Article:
Enjoy dance? Houston has many opportunities for world-class, innovative and highly entertaining performances. We would love to tell you about the wonderful qualities of our professional dance companies. We can show you the Wortham Theatre, where the Houston Ballet performs, Zilkha Hall at Hobby Center, DiverseWorks Art Space, Freneticore Theater, and Barnevelder Movement/Arts Complex. In Houston, dance troupes abound, and high-quality entertainment is offered most weekends. We’ll tell you what we know and join you for a performance.
Dominic Walsh Dance Theater
If you love contemporary ballet, the Dominic Walsh Dance Theater offers a great adventure. Walsh,a choreographer and previously a principal dancer with the Houston Ballet, takes the discipline of classical ballet into new realms of theatricality, muscular fluidity, sensuality, and intimacy. Since he founded the company in 2002, the Dominic Walsh Dance Theater has been racking up accolades and honors around the world with stellar dancers and daring choreography by Walsh and others. Learn more from our Dominic Walsh Greeter and maybe even observe a class or a rehearsal.
Houston International Folk Dancers (HIFD) is a recreational dance group founded in 1947. The group gathers weekly to enjoy and preserve music and ethnic dances from more than 30 countries around the world. Visitors are always welcome and you are a guest for your first Friday. The Jewish Community Center hosts Israeli dancing on Thursdays. Scottish Country Dancing And More welcomes visitors on Wednesdays. Contra dancing with the Houston Area Traditional Dance Society (HATDS) can be enjoyed the second and fourth Saturdays of most months. English Country Dances (direct ancestor of Contra Dance) are held the second Thursday of the month. Also, Scandinavian, Irish, Dutch, German, Turkish, Greek, South African, Indian, Chinese, and other ethnic groups practice and perform in Houston. A Houston Greeter will explain the possibilities and will accompany you to introduce you to Houston’s diverse international dance communities.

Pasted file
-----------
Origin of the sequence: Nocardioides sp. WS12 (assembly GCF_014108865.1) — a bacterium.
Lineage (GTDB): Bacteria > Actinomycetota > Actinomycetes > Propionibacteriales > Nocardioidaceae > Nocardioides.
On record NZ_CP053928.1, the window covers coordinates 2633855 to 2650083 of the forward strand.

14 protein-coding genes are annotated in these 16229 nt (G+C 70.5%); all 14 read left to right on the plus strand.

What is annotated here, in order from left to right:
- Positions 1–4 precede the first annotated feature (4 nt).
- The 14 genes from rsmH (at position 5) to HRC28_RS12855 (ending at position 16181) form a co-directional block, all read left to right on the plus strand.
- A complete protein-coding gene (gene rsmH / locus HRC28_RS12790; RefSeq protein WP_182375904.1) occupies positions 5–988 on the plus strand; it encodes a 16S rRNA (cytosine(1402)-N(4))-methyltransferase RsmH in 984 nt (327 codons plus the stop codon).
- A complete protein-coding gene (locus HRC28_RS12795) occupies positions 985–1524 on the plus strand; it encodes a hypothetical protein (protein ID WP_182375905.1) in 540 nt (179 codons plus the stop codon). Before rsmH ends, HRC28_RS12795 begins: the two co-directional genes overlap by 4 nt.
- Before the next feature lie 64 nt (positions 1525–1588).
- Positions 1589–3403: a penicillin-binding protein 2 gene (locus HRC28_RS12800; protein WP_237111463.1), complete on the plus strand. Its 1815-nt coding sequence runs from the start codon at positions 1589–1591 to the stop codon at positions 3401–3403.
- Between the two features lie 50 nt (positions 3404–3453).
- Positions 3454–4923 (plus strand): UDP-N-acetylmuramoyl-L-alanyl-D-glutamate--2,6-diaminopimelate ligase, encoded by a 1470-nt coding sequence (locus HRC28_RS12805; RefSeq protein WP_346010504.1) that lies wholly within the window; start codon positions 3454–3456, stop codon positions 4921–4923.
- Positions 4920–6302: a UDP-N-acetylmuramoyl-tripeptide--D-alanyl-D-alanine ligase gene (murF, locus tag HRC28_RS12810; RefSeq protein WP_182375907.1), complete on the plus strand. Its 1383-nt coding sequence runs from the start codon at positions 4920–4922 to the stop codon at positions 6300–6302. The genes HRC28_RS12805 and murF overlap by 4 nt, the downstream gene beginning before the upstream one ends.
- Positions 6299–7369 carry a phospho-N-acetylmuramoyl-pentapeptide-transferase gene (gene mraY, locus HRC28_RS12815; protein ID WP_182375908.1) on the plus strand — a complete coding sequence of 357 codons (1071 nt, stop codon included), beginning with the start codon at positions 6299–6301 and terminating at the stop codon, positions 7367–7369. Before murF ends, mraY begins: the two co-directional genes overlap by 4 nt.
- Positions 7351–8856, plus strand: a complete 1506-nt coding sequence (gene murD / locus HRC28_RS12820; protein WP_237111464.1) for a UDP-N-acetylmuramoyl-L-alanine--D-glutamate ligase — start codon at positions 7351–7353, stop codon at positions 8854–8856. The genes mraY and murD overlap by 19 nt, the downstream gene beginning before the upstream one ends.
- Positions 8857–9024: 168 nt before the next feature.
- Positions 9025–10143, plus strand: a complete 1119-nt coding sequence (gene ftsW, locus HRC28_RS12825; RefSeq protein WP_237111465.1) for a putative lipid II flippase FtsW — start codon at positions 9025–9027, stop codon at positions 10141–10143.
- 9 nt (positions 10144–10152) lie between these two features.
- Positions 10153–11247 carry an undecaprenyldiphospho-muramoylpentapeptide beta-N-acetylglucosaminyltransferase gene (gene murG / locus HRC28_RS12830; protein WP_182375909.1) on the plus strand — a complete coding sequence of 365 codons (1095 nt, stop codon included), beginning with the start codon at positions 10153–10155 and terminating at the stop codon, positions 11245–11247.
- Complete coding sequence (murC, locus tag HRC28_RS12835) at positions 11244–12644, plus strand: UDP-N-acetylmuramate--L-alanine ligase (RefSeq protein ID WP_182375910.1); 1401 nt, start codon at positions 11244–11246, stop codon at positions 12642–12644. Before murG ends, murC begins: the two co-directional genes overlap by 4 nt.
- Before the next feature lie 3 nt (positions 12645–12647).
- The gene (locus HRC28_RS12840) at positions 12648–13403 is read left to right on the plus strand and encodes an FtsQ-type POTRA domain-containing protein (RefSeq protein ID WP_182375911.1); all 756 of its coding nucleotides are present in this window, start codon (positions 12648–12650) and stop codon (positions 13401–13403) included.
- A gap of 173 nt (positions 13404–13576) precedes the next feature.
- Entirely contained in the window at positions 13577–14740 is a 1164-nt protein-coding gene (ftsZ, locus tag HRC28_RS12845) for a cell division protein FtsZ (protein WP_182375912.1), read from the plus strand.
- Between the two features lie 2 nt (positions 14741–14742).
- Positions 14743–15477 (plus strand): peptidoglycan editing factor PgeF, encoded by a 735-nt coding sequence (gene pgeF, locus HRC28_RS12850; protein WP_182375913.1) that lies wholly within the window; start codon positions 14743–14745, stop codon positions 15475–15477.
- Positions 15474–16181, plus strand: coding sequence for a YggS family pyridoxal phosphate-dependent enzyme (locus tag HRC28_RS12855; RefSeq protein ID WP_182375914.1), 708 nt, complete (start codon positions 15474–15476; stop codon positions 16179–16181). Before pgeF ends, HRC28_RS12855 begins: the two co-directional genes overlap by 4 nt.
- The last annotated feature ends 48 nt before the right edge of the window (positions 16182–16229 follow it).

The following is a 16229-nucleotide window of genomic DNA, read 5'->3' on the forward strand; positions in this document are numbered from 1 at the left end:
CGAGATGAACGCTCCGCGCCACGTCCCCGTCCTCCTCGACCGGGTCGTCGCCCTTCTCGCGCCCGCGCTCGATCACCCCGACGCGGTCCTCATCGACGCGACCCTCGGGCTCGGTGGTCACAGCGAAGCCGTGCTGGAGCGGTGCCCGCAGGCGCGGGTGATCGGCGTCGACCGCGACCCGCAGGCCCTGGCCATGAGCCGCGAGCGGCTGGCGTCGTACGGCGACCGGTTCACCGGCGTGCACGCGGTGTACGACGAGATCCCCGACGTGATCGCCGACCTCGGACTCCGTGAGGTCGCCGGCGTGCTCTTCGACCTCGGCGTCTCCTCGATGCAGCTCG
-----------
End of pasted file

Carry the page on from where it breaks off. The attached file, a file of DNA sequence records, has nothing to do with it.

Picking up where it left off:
According to Roger Wood in his book TEXAS ZYDECO (2006), ” it was in Houston… that black Creole immigrants and their descendants first prominently fused the old French Louisiana folk music known as la-la with urban blues to create the new sound that came to be known, spelled, and recorded as ‘zydeco’. … This music has one priority far more compelling than linguistics or lyrics: it makes you want to dance”. A Houston Greeter who has been part of the zydeco ‘family’ for more than 15 years will share some history of the music and tell you about the five instruments in most zydeco bands. If the night is right, you’ll experience the music and learn the basic steps at one of the many zydeco venues where everyone who is friendly is welcome